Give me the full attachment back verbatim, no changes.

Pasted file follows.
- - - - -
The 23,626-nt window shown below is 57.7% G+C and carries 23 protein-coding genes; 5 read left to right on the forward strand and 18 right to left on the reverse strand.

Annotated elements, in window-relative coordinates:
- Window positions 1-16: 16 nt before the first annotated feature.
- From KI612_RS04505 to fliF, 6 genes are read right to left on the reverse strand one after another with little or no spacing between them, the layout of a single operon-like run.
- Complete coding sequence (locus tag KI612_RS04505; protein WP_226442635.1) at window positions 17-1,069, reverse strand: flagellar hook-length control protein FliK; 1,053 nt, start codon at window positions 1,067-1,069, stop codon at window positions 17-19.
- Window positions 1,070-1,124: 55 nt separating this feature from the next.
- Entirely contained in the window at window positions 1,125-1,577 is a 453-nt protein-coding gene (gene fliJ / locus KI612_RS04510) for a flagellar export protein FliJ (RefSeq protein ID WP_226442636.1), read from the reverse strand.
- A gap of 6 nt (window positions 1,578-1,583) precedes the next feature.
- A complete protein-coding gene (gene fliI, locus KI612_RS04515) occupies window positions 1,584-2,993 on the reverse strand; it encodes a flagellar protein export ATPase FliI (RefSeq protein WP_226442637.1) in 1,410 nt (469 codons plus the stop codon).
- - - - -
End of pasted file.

The 23,626-nt window shown below is 57.7% G+C and carries 23 protein-coding genes; 5 read left to right on the forward strand and 18 right to left on the reverse strand.

Annotated elements, in window-relative coordinates:
- Window positions 1-16: 16 nt before the first annotated feature.
- From KI612_RS04505 to fliF, 6 genes are read right to left on the reverse strand one after another with little or no spacing between them, the layout of a single operon-like run.
- Complete coding sequence (locus tag KI612_RS04505; protein WP_226442635.1) at window positions 17-1,069, reverse strand: flagellar hook-length control protein FliK; 1,053 nt, start codon at window positions 1,067-1,069, stop codon at window positions 17-19.
- Window positions 1,070-1,124: 55 nt separating this feature from the next.
- Entirely contained in the window at window positions 1,125-1,577 is a 453-nt protein-coding gene (gene fliJ / locus KI612_RS04510) for a flagellar export protein FliJ (RefSeq protein ID WP_226442636.1), read from the reverse strand.
- A gap of 6 nt (window positions 1,578-1,583) precedes the next feature.
- A complete protein-coding gene (gene fliI, locus KI612_RS04515) occupies window positions 1,584-2,993 on the reverse strand; it encodes a flagellar protein export ATPase FliI (RefSeq protein WP_226442637.1) in 1,410 nt (469 codons plus the stop codon).